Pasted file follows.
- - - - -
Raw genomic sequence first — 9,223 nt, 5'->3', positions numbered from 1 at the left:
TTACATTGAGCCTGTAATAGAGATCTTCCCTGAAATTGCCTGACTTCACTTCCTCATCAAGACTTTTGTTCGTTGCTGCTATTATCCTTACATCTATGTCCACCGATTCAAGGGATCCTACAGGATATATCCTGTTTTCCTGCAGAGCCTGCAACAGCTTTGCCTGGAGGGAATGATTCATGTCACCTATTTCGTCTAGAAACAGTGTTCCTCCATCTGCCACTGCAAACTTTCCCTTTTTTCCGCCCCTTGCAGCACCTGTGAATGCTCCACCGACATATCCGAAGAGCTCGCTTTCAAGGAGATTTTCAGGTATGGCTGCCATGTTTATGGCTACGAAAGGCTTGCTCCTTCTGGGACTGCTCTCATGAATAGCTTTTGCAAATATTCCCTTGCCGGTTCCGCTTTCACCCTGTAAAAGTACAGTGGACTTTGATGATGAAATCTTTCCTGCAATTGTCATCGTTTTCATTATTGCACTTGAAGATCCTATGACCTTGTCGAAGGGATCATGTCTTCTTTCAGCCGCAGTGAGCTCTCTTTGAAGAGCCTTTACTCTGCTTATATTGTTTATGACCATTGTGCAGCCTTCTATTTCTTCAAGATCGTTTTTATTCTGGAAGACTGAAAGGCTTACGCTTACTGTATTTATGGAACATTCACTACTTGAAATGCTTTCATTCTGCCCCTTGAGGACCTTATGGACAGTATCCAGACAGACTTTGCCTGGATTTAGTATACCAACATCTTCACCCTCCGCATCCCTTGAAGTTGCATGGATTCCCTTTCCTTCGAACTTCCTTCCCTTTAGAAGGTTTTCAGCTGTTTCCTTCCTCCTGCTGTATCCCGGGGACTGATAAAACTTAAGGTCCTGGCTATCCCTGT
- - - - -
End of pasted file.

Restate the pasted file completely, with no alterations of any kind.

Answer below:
Raw genomic sequence first — 9,223 nt, 5'->3', positions numbered from 1 at the left:
TTACATTGAGCCTGTAATAGAGATCTTCCCTGAAATTGCCTGACTTCACTTCCTCATCAAGACTTTTGTTCGTTGCTGCTATTATCCTTACATCTATGTCCACCGATTCAAGGGATCCTACAGGATATATCCTGTTTTCCTGCAGAGCCTGCAACAGCTTTGCCTGGAGGGAATGATTCATGTCACCTATTTCGTCTAGAAACAGTGTTCCTCCATCTGCCACTGCAAACTTTCCCTTTTTTCCGCCCCTTGCAGCACCTGTGAATGCTCCACCGACATATCCGAAGAGCTCGCTTTCAAGGAGATTTTCAGGTATGGCTGCCATGTTTATGGCTACGAAAGGCTTGCTCCTTCTGGGACTGCTCTCATGAATAGCTTTTGCAAATATTCCCTTGCCGGTTCCGCTTTCACCCTGTAAAAGTACAGTGGACTTTGATGATGAAATCTTTCCTGCAATTGTCATCGTTTTCATTATTGCACTTGAAGATCCTATGACCTTGTCGAAGGGATCATGTCTTCTTTCAGCCGCAGTGAGCTCTCTTTGAAGAGCCTTTACTCTGCTTATATTGTTTATGACCATTGTGCAGCCTTCTATTTCTTCAAGATCGTTTTTATTCTGGAAGACTGAAAGGCTTACGCTTACTGTATTTATGGAACATTCACTACTTGAAATGCTTTCATTCTGCCCCTTGAGGACCTTATGGACAGTATCCAGACAGACTTTGCCTGGATTTAGTATACCAACATCTTCACCCTCCGCATCCCTTGAAGTTGCATGGATTCCCTTTCCTTCGAACTTCCTTCCCTTTAGAAGGTTTTCAGCTGTTTCCTTCCTCCTGCTGTATCCCGGGGACTGATAAAACTTAAGGTCCTGGCTATCCCTGT